There is a chance to search for buried remains in ancient sites in Pembrokeshire and across the Irish Sea with the Ancient Connections team and DigVentures on Wednesday, July 28.

The online event at 6.30pm will explore Pembrokeshire's ancient buried sites and how they link with Wexford, across the Irish Sea.

Geophysics is the art and science of 'seeing' below the ground, without digging a hole. It is widely used in archaeology, and most archaeology fans will be familiar with the sight of someone walking across a field with a machine that goes 'beep', and the blurry black and white maps that these geophysical surveys produce. The event is a chance to find out how these maps are interpreted.

DigVentures has been commissioned by Ancient Connections to undertake geophysics in a number of key locations in Pembrokeshire and Wexford that are pivotal to understanding better our past, and how that might link to our closest neighbours across the Irish Sea.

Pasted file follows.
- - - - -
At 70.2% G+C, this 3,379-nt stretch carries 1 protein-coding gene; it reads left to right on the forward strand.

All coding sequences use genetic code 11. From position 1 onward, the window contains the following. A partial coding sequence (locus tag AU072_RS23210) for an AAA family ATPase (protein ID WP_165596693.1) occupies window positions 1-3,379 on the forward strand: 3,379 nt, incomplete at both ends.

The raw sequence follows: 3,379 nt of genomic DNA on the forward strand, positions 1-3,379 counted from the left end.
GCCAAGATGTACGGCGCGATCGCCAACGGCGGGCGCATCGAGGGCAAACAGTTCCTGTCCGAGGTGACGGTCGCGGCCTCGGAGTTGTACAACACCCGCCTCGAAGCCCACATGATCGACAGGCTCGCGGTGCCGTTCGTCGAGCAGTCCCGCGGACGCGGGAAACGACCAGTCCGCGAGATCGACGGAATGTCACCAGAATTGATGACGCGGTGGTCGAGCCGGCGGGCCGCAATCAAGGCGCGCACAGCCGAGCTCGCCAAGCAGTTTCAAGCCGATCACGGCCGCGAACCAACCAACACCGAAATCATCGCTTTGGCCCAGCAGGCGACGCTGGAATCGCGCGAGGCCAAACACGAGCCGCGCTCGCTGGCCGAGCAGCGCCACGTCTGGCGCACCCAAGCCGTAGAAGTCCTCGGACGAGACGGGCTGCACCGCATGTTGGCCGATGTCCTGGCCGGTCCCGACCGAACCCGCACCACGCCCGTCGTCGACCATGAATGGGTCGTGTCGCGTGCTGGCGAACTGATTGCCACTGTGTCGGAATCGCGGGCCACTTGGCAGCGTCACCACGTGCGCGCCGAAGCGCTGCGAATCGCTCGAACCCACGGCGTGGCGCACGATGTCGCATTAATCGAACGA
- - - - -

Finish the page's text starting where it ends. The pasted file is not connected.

So far the company has have mapped areas of St Davids Cathedral grounds, the environs of Mathry Church, Parc-yr-hen-fynwent, Llanrhian Church environs and Rosina Vallis/Hodnant.

DigVentures is hosting a free zoom event that anyone can attend on July 28 from 6.30pm – 8pm.

It will be an opportunity to learn how archaeological geophysics works, its benefits and limitations, and most importantly - how to interpret the results.

During the session, the group will look at original data from several early medieval church sites in Ireland and Wales, exploring the connection between the monks St David and St Aidan, who were two of the main players in the early church movement in the 6th century.

At this time, they were both founding new places of worship connected by their own close relationship to each other and to the land. Interwoven with pilgrimage routes and religious communities, the footprints of these churches now only exist below the ground. Now it's your turn to take a look, and help the team interpret the data to reveal the bigger picture of early Christianity and its role around the Irish Sea.

To register, go to and look for Geophysics for Beginners. There is a link to register through Eventbrite

Once registered, the DigVentures team will email you a Zoom link before the event begins.